Can My Utah Marriage be Annulled?

When most marriages occur, it is with the intention that they will last until the death of one of the spouses. But in some cases, it becomes apparent very early on that the marriage never should have happened. In these cases there are two potential options; divorce and annulment.

Why Many Prefer Annulment to Divorce

Divorce can be messy and expensive, and carries with it stigma that many in Utah would rather avoid. In some cases, a person’s religious beliefs forbids them for remarrying after a divorce, or marrying someone else who was in this situation, regardless of the circumstances. Some simply feel that marriage is something you do once, and unlike a divorce, and annulment legally erases the experience of being married as if it never happened.

Requirements for a Utah Annulment

In order to receive an annulment in Utah, some very specific requirements need to be met, and these requirements are much more strict than they are for those seeking a divorce. Officially, these are the things the court considers before granting a Utah annulment and are outlined in Utah Code Section 30-1-17.1;
• The marriage is between close relatives, such as siblings
• The marriage is between persons of the same gender
• At least of the persons in the marriage is too young to marry. Before May 3, 1999, this age was 14. afterwards, it was 16
• Parental consent was not obtained for a person under 18
• One of the persons in the marriage was still married to someone else, including instances where a divorce was pending.
While some may assume that a very short marriage is a candidate for annulment rather than divorce, this is not the case. But the court does occasionally grant an annulment for reasons not mentioned in the official code, such as fraud, misrepresentation, or if a marriage is not consummated. These reasons, however, are not as clear cut, and the length of the marriage is not factored in when the court decides whether or not to grant an annulment in Utah.

Other Annulment Factors You Should Consider

In the Utah court system, granting an annulment as opposed to a divorce is the exception rather than the rule. In most cases marriage is something to be taken seriously, and not easily undone. Couples often have a history with one another long before they walk down the aisle. Whether the grounds for an annulment stick or the couple is forced to consider a divorce instead, a lot of the same family law issues come into play, including child custody and support, visitation, paternity, and father’s rights to name a few.

What is the difference between annulment and divorce?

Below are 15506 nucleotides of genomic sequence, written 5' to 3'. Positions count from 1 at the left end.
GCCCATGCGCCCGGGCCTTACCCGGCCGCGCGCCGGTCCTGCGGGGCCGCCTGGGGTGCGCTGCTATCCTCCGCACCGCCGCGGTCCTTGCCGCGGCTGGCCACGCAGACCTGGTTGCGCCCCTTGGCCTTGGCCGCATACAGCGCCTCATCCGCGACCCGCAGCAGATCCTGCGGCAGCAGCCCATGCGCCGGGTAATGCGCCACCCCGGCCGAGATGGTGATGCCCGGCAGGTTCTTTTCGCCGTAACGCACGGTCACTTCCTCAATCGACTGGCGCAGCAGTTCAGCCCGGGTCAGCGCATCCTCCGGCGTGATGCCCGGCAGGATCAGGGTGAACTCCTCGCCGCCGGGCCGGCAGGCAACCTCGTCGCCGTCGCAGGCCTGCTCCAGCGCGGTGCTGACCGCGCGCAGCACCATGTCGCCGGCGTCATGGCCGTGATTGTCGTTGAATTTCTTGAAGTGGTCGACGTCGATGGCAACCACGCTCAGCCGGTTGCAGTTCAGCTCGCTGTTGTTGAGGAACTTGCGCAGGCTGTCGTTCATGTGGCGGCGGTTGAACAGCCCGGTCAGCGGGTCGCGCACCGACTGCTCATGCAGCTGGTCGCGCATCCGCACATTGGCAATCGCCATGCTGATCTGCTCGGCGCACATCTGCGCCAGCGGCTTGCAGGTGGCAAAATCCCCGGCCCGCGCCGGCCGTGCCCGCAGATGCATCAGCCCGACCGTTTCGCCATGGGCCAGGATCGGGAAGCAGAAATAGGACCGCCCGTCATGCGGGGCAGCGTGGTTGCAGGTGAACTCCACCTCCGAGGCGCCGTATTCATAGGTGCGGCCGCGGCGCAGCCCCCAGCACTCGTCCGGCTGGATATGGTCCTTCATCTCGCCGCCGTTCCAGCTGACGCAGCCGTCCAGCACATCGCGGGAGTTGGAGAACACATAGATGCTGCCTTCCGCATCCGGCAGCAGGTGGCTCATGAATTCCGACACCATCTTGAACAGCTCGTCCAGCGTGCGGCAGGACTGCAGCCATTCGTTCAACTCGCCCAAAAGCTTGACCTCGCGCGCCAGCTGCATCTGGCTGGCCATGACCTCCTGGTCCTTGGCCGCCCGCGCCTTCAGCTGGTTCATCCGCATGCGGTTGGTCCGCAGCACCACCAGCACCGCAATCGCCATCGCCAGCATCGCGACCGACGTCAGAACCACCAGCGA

Annulment differs from divorce in that it addresses defects in a marital relationship occurring at the time of the formation of that relationship. Thus, if a marriage is illegally formed, when it is annulled the parties regain their legal rights and responsibilities as they existed before the marriage occurred. By contrast, a divorce deals with problems in a marital relationship arising after the marriage is formed. Traditionally, after a divorce the parties have continuing legal status as ex-spouses involving division of property, custody of children, and alimony.
Annulments are becoming similar to divorces in that with annulments courts may now divide marital property, order the payment of spousal support or alimony, or decree nearly anything that would be common upon a decree of divorce. Unlike with divorce, however, certain rights or entitlements such as worker’s compensation benefits or alimony from a previous marriage that may have ended upon marriage will be restarted upon annulment, because the decree legally makes the marriage nonexistent

How to Be Eligible for an Annulment

To be eligible for an annulment, you need to make sure your reason for wanting it meets the strict guidelines of your state. While the process is similar to divorce, there are some differences. Divorce is a way to end a marriage whereas annulment removes a marriage from its legal existence. Most annulments are either voided or voidable marriages. A marriage is void if it wasn’t valid to begin with. It’s as if it never existed. A marriage that is voidable is one in which the court can deem invalid. Below are the requirements to determine eligibility.
• Meet your states’ legal grounds for annulment: The legal grounds for annulment vary from state to state. However, there are some reasons which all states have in common. If one party lacked the capacity to marry, the state could annul the marriage. To fall under this reason, a person must either already be married or lack the mental capacity required to enter into a marriage.